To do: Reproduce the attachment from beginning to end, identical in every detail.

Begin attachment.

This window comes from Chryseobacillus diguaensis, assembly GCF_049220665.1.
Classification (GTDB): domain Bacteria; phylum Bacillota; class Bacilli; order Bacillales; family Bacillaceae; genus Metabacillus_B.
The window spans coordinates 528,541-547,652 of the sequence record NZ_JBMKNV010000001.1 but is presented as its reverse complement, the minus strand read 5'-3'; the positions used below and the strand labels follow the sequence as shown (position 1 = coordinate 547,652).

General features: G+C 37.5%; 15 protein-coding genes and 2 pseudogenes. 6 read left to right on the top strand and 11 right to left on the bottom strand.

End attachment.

This window comes from Chryseobacillus diguaensis, assembly GCF_049220665.1.
Classification (GTDB): domain Bacteria; phylum Bacillota; class Bacilli; order Bacillales; family Bacillaceae; genus Metabacillus_B.
The window spans coordinates 528,541-547,652 of the sequence record NZ_JBMKNV010000001.1 but is presented as its reverse complement, the minus strand read 5'-3'; the positions used below and the strand labels follow the sequence as shown (position 1 = coordinate 547,652).

General features: G+C 37.5%; 15 protein-coding genes and 2 pseudogenes. 6 read left to right on the top strand and 11 right to left on the bottom strand.